Phase 2b: attention then turned to the bedrooms on FF staircase and the unfinished rooms on EE staircase, which were completed and ready for occupation by April 1981 (the Easter Term). A Buttery/Shop was also constructed in the lobby of the new Dining Hall: this later proved to be economically non-viable.
Phase 2c: the final part of Phase 2 comprised the communal laundrette and toilets on the ground floor under FF staircase, along with the first incarnation of the Angevin Room (which would later be enlarged in Phase 3). These finished in 1983.
Phases 1 and 2 of Cripps Court were now complete, and physical building work ceased for three years. The western elevation of the court did not look completely finished, with the kitchens not having a proper delivery bay, and the ground to the west of the court was not made up: it was used as a car park. The 1936 squash courts clung onto existence until Phase 3 started.
Design Team for Phase 1:
Architects: Powell, Moya & Partners, London (with Jacko Moya being partner in the lead for this project);
Job Architects: Eric Lloyd, Roger Burr;
Structural Engineers: Charles Weiss & Partners;
Mechanical & Electrical: Haden Young;
Quantity Surveyors: Gleeds;
To my mind Cripps Court is easily the best piece of modern architecture by a British architect anywhere. In comparison, much of the new building that’s cracked up to be brilliant these days seems pretty soulless.
[Masterpiece by the Cam, by Stephen Gardiner, in The Observer, 1980 May 11, p. 37]
The development of Cripps Court has made a significant impact on collegiate life in Cambridge. … Cripps Court makes a valuable addition to a city already blessed with a number of examples of fine modern architecture.
[RIBA Architecture Awards 1982, p. 24]
But what have Powell and Moya done at Queens ... to disqualify themselves from getting a full award? For were Queen’s anywhere else in Britain but Oxford or Cambridge it would surely have done so.
[Cripps Court, Cambridge, by Deyan Sudjic, in RIBA Journal, Vol. 89, No. 8, 1982 August, pp. 35–7]
Cripps is quietly dignified and restrained.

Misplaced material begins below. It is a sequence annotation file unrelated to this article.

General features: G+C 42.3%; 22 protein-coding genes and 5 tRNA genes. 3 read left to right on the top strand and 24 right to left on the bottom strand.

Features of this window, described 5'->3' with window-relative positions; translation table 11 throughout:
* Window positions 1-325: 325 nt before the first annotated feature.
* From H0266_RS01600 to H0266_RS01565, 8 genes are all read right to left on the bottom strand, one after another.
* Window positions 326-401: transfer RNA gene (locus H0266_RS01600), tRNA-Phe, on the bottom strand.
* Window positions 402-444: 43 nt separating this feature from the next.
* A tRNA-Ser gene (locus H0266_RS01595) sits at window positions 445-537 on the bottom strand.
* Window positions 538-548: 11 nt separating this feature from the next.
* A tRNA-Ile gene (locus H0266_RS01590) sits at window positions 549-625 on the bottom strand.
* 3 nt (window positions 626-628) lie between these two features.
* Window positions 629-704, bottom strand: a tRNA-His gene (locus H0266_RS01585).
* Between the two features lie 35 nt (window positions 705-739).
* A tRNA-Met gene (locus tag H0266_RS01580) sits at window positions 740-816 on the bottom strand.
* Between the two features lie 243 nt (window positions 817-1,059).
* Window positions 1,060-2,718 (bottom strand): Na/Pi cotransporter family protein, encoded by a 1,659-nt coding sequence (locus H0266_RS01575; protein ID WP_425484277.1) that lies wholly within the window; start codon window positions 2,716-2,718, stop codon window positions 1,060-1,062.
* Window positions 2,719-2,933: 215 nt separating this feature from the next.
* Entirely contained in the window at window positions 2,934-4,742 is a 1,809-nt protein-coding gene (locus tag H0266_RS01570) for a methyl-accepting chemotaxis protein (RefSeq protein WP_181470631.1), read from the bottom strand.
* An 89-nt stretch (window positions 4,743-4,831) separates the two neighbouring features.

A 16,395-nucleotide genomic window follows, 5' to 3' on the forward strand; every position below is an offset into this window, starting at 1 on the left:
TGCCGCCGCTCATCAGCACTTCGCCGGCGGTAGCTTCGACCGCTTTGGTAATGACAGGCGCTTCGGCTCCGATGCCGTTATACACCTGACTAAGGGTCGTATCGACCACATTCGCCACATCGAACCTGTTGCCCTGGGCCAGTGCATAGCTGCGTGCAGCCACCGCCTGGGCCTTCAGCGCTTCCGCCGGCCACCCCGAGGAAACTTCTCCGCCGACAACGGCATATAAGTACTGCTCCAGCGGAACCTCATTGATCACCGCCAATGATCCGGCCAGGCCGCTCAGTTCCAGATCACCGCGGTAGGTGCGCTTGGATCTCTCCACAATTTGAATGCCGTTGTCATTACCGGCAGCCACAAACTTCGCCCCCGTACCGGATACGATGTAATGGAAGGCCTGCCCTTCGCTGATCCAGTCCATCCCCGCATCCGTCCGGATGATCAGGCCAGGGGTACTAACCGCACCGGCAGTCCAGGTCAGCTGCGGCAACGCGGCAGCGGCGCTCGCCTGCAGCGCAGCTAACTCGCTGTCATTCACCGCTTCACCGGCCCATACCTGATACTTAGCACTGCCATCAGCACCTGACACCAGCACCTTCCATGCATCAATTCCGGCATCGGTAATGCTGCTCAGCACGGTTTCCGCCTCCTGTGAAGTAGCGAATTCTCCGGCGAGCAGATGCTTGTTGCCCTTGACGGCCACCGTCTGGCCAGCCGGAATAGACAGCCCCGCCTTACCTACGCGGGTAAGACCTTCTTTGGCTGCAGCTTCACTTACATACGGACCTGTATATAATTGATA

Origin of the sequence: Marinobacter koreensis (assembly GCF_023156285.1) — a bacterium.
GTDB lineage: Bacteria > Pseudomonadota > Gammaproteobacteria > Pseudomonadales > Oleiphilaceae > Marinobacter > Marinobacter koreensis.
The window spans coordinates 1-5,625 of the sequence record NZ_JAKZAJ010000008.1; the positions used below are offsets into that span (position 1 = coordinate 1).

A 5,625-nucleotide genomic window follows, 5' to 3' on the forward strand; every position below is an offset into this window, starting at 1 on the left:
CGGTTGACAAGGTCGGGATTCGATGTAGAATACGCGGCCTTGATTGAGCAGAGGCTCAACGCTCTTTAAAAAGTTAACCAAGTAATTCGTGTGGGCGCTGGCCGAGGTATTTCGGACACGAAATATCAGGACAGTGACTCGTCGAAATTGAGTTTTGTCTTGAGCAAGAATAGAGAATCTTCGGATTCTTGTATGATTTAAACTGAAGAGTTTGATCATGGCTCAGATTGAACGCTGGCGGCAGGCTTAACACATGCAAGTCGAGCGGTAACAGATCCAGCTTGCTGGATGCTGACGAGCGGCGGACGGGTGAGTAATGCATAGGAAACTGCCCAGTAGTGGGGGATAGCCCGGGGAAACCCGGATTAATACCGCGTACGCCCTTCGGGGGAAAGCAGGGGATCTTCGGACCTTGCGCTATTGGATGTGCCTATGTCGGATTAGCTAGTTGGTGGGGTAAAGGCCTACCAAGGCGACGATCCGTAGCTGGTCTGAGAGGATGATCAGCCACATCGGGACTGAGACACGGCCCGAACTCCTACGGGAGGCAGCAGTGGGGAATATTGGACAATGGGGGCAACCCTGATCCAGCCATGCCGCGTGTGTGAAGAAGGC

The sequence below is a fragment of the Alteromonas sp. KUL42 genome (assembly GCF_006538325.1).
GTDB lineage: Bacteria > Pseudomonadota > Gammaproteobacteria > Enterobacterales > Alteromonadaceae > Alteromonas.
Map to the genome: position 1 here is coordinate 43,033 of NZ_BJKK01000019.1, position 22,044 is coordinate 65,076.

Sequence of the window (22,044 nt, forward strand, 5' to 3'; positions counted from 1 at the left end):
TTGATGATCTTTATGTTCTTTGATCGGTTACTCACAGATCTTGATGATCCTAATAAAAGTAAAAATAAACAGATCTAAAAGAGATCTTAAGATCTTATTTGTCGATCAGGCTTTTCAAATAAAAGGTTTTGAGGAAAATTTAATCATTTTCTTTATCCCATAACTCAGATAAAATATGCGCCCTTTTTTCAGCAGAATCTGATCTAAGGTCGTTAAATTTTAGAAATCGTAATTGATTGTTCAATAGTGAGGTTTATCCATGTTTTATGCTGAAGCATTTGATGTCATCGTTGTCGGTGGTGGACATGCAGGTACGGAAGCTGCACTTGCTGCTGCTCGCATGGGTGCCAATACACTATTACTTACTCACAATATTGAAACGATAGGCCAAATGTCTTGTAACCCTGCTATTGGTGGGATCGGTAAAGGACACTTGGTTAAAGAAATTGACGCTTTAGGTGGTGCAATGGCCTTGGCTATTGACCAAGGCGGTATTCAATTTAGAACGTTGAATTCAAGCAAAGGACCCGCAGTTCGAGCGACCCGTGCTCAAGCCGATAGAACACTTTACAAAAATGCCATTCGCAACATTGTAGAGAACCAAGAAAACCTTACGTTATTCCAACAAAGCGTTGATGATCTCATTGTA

[Strike up the bland, by Deyan Sudjic, in the Sunday Times, No. 8249, 1982 August 8, p. 35]
The flat roof to Phase 1 became problematic very quickly. It leaked rainwater into the building at various places. The mortar between the black bricks of the surface finish appeared to dissolve slightly in rain-water, and then precipitate out again in the internal down-pipes as they reached the slightly warmer building below the roof, resulting in the pipes developing a form of sclerosis, narrowing them to the extent that the smallest leaf could block them, leading to the roof flooding and ponding easily and frequently. It proved almost impossible to remove the deposits from the down-pipes. These defects had become apparent in Phase 1 even before the roof of Phase 2 was designed, so a different form of flat roof was used for Phase 2: it had an upside-down structure, where the waterproof layer was lowest, laid directly on the concrete roof slab, with the thermal insulation layer above. The surface finish was composed of paving slabs laid loose on plastic supports, and drainage channels of loose gravel. No mortar was used anywhere. The Phase 2 flat roof proved sufficiently successful that it was decided to re-model the Phase 1 roof to the same design. In 1985, the Phase 1 roof was dug up, down as far as the concrete slab, and replaced with a roof finish of the Phase 2 design. During these works it became apparent that there had been some workmanship issues during the original construction of the Phase 1 roof: various foreign objects were discovered in the asphalt layer. The new roof lasted without issue until the flat roof was replaced by the new 4th floor in 2006.